The Girl Who Cried Wolf: A Holocaust Fairy Tale
The making of Misha was not without complications. "Misha actually didn’t have that much concrete to put into the story, not enough to make a whole book," Lee told me in 2001. In an effort to put together a coherent narrative, Lee created scenes out of remembered tidbits, entire conversations out of snippets of dialogue, she said. She read up on the wildlife and landscape of the places Defonseca passed through—France, Germany, Poland, Ukraine, Yugoslavia, Italy—and on the behavior of wolves. When Lee finished a chapter, she would share it with Daniel. By May 1996, a rift had emerged. Lee said Daniel wanted the story to be more lyrical and to include a romantic interest for young Misha; Daniel thought Lee’s manuscript was too short, the tone too juvenile. Ultimately, Daniel took over Misha, re-interviewing Defonseca and reworking large sections of the text herself.
In the months before she published Misha, Daniel heard concerns about the authenticity of the tale. Henryk Broder, a German journalist, wrote a skeptical article for the newsweekly Der Spiegel. In Daniel’s quest to gain blurbs, she had sent the manuscript to academics and historians, including Debórah Dwork, the author of Children with a Star: Jewish Youth in Nazi Europe. Dwork told me: "It wasn’t that there were numerous inaccuracies. It’s that I thought that the whole thing was a fantasy." That’s not what Daniel heard; she wrote Dwork to thank her for "del
ivering the most embarrassing moment of my publishing career," made a few corrections, and blamed any errors on Vera Lee. In a December 1996 letter, Daniel offered Lee the choice of getting paid and taking her name off the book, or withdrawing her contribution to the manuscript. But neither option was acceptable to Lee, who decided to hire a lawyer.
In May 1998, Lee filed a breach-of-contract suit. At first, she went after both Daniel and Defonseca, but Defonseca soon aligned herself with her former coauthor, deciding that Daniel had treated her unfairly. When Daniel had taken over the manuscript, she added Mt. Ivy’s name to the copyright. Mt. Ivy in turn channeled foreign rights payments to an offshore corporation called Mt. Ivy Press International, based in the Turks and Caicos. Daniel insists there was nothing improper about the offshore corporation—she says she set it up for tax purposes—but its existence was among the reasons a jury decided in August 2001 that Daniel and Mt. Ivy had withheld royalties from Defonseca and Lee, and had caused Defonseca "severe emotional distress." The court ordered Daniel to pay $7.5 million to Defonseca, and another $3.3 million to Lee.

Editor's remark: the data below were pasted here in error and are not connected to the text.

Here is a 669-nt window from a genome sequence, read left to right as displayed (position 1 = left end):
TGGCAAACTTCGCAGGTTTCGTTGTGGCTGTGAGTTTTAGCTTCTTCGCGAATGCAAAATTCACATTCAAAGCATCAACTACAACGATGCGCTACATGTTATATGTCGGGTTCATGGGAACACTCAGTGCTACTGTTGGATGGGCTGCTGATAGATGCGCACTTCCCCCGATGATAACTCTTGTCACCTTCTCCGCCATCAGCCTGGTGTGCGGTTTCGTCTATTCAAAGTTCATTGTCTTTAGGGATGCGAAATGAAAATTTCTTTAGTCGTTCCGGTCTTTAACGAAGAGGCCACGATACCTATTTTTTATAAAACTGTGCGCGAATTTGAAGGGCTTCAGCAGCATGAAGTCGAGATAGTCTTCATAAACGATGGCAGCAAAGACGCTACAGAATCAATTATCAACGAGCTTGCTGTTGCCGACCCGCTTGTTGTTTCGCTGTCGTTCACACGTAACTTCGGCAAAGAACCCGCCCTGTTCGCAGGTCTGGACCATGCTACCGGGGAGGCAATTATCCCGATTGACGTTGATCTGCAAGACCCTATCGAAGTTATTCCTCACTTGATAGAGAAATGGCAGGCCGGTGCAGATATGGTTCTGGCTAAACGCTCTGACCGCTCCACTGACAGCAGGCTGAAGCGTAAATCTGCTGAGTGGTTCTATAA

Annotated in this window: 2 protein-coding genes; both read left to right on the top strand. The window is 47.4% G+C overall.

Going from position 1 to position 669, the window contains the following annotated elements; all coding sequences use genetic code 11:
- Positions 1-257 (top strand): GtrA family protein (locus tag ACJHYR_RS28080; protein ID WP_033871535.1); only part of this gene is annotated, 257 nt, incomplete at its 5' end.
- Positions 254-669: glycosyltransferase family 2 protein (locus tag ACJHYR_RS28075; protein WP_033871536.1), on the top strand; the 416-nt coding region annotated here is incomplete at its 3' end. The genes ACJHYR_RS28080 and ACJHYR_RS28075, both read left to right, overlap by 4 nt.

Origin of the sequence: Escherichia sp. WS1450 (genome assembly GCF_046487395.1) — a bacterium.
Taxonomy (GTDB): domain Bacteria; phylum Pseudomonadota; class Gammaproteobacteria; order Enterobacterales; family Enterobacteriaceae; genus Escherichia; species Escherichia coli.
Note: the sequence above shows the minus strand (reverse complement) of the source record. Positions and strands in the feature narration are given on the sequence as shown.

By all accounts, the Defonsecas seemed to need the money. Maurice had left Honeywell Bull back in 1988; Der Spiegel would later report that he was laid off after receiving his green card. The precarious finances of the Holocaust survivor and her husband became part of the story behind the story as the publication date neared: The Defonsecas were said to be receiving donations of food and pet care from neighbors, and one generous Millis resident had recently loaned them $5,000 to fend off foreclosure. Stan Kizlinski met Maurice in a state-funded networking group. "We were all out of work at the time," says Kizlinski. "Maurice and I got to be friends." One day, "Maurice gave me a call and said they needed money to help meet their house payments until Misha’s royalties came in." In April 1997, Kizlinski loaned the Defonsecas $1,000; they paid him back $200.
When Lee filed her lawsuit, it froze all business activity involving Misha. With no money coming in from the book, the Defonsecas asked for more help. The president of Congregation Agudath Achim in Medway circulated a letter on behalf of the Defonsecas in 1999. "Misha is in very poor health and her financial situation is dire," it stated. "She is currently offering her furniture for sale just to survive." The entreaty described a clear villain: Jane Daniel, who "refuses to even give Misha a case of books that Misha could sell and get money for food and gas." It also mentioned offers for the film rights to Defonseca’s story, including one for about $1.5 million. "However, Misha cannot enter into any deal until the rights to her story are clear." In February 2001, the Defonsecas filed for bankruptcy. They were $36,000 behind on house payments and owed money to credit card companies and department stores, as well as a handful of neighbors in Millis.